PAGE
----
One other aspect worth highlighting is the use of the private space of the mobile phone (away from browser histories and prying parental eyes etc.) to enable people to make use of the material where, when and how they want – 12,000 mobile downloads occurred in those first 4 days. My hunch, for reasons including privacy and access, is that mobiles should play a major role in public service interactive media – from my observation, people in our circles get too obsessed with PC-/web-based delivery.

So here’s what 15 minutes trawling the comments reveals:

“this has helped me to make my mind up and go for help thank you

Really helpfull and i now check at least once a week …. Thank-you x

watched various videos and found them very very useful. wouldn’t have felt comfortable talking about some of these subjects with my doctor. they have taken the mystery out of the examination and treatment. thank you.

i suffer from this too, and its not something you like going to the doctors about. This site has been SO HELPFUL, as i now know its not only me!!

thank god 4 this website i am so grateful. it has started 2 get me down. (…) I had tests done then chicken out on the results. seein this has made me book an appointment with my doctor. its such a relief knownin im not the only person sufferin, thankyou!!!

i found all 3 self checking very useful. we all know we should do it but not nessesary how and are too embarressed to ask our own GP. i check my breasts yet i’ve been doing it wrong the video was an ideal way to show me the basics.

Hi, i just watched this video and checked my balls and i actually found a small hard lump on my left testicle, im only 16 is there any chance it could be cancerous (sorry if the spelling is wrong)?!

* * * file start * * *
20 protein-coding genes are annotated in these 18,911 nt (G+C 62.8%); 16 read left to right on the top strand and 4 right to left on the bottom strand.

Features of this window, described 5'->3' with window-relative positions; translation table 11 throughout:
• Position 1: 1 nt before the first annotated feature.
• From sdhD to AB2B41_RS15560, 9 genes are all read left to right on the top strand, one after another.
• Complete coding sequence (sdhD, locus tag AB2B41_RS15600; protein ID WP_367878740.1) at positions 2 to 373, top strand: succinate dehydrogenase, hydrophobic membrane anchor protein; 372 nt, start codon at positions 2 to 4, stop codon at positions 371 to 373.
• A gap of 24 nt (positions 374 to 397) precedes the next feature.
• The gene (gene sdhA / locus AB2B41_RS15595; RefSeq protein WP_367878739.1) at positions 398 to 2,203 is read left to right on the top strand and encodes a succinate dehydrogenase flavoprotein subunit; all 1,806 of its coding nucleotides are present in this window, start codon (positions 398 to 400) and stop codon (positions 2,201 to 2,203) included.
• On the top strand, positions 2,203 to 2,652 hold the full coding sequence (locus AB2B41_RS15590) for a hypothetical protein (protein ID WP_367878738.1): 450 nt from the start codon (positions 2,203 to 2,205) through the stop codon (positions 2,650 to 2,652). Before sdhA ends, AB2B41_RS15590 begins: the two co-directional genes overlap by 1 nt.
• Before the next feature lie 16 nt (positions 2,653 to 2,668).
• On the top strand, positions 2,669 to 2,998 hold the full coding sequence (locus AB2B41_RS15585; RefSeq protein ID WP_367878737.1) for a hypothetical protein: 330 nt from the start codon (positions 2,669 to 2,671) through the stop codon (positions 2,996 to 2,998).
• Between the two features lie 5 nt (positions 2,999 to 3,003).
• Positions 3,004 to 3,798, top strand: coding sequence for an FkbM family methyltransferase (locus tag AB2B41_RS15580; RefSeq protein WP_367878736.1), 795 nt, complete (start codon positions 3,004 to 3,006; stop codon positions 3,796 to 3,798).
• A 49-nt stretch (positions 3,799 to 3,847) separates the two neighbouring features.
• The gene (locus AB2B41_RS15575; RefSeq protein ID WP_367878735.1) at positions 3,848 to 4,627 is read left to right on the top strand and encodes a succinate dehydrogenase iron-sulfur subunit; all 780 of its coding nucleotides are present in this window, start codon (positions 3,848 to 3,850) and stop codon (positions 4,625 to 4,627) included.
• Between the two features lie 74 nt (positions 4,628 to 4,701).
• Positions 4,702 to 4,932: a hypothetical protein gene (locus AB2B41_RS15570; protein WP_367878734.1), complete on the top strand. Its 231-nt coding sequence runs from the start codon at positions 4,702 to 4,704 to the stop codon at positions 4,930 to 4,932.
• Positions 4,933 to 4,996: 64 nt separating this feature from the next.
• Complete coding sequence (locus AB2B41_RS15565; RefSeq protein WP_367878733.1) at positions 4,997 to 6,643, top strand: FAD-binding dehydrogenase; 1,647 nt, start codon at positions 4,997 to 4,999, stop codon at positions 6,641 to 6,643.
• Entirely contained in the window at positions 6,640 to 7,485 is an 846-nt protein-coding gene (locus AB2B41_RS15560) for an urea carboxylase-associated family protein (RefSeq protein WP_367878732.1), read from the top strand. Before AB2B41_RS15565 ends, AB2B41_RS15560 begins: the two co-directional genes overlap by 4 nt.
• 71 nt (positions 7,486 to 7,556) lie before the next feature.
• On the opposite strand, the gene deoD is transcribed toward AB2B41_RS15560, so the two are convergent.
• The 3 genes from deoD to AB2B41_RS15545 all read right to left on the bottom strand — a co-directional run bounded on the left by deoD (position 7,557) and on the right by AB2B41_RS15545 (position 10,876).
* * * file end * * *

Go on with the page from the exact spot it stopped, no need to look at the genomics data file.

Thanks so much this has been so informative. My auntie died last year from Vulval cancer, not knowing that she was suffering from it. Now I know what symptoms to look for and how to self check I will do so regularly.
[Vulva Self-check]

Although now middle aged I was never sure when you were supposed to check your breasts. Thanks to your program I now know when and how. Many thanks and keep up the good work.

My boyfriend refuses to check his balls so thanks for the guide on how to as now i can do it for him.

WOW, i never knew how to do this check, i’m so grateful for this video its helped me immensely. thankyou
[Breast Self-check]

Interestingly, my friend watched “Embarassing Illnesses” last week, and they did something on checking moles, so he checked his out and noticed one had changed colour, so he went to get it checked and it does in fact need to be removed. So these programmes do something towards awareness!

i had it but i went to the doctors and now am recovered thanks !!”

This throws up the interesting question of how does public service networked media measure success and impact? Here we have evidence of positive behavioural change. For me the Comments stats are very telling. Then you’ve got video views. Return visits. UGC uploads. Session lengths. Buzz radiating across the Web. All manner of metrics. I’d argue that for most projects you can pick out a specific measure which captures the essence of the project, and which measure that is will vary from project to project.

Bodies

Embarrassing Bodies

Had a rather good day at work! 100,000 people used the videos commissioned for my latest project, Embarrassing Bodies, in the first two hours after broadcast of the kick-off show last night. That bodes well for a lot of self-checking and preventive health activity. One Self-Check Video was viewed 24,000 times in those two hours. And there were well over half a million pageviews in the first 12 hours. NHS eat your heart out… (or more productively and with less risk of MRSA, work with Channel 4 to get this kind of thing across effectively.)

Another C4 speciality is scheduling. Tonight’s a classic:
21:00 Embarrassing Bodies
22:00 Michael Barrymore – What Really Happened? (Honest, Officer, I’ve no idea how that embarrassing body got there…)

Embarrassing Bodies TV: Maverick TV
Web: Maverick TV and Made Media

Guardian article by Jemima Kiss